When you have a child, you're eligible to claim that child as a dependent on your tax return. However, in some cases, separated parents may both claim a child as a dependent, or someone else may claim your child. When this happens, there's no official way to find out who did it, but there are a few ways through which you can resolve this issue.
There's No Official Way to "Find Out Who"
The IRS protects tax information very carefully. As a result, there's no legal or official way to find out who claimed your child on his or her tax return. In most cases, you'll never know that someone else claimed your child, unless you get a notice that your return is rejected because someone has already claimed your dependent. Two people can't claim the same dependent, so eventually, you'll receive this notice if you and someone else both claim your child.
Who Knows the Child's Personal Information?
One way you can make a guess at who else has claimed your child is by considering who else knows your child's personal information. In order to claim a child as a dependent, the claimant would need to know your child's name, social security number and date of birth. It may be an ex-spouse or someone who had access to your home and personal records, such as a babysitter or relative.
File Your Taxes Claiming Your Child
When someone else claims your child on their taxes, you only have two ways to resolve the issue -- file a Form 3949A: Information Referral, reporting an alleged violation of income tax law, or simply file your taxes claiming your child. A Form 3949A requires you to know who claimed your child. If you dont know who claimed your child, the best way to resolve the issue is to simply file your taxes and list your child, which will cause the IRS to open an investigation. You may need to file your taxes by mail, as electronic filing may cause a rejection of your return due to duplicate dependent claims.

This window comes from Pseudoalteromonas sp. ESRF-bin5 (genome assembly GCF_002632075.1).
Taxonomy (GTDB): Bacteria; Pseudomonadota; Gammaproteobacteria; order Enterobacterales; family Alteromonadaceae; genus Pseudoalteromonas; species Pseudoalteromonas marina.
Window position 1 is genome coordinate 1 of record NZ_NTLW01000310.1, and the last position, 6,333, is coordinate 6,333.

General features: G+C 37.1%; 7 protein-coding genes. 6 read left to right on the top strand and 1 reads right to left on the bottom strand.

Provide Proof of Eligibility or Relevant Forms
When two people claim the same dependent on their taxes, it triggers an audit or investigation by the IRS, whereby both claimants must provide proof of their right to claim the dependent. The residency test states that the dependent must reside with the claimant for more than half the year, and meeting this criteria may be enough to resolve the claim. If you're not the custodial parent, you may need to provide relevant forms, such as Form 8332, which is what a custodial parent uses to waive his right to claim a child as a dependent.
- IRS.gov: Dependents & Exemptions
- Louisiana Department of Revenue: Special Investigations
- IRS.gov: Publication 929 -- Tax Rules for Children and Dependents
- IRS.gov; Form 8332: Release/Revocation of Release of Claim to Exemption for Child by Custodial Parent; January 2010
- IRS.gov; Form 3949A: Information Referral; February 2007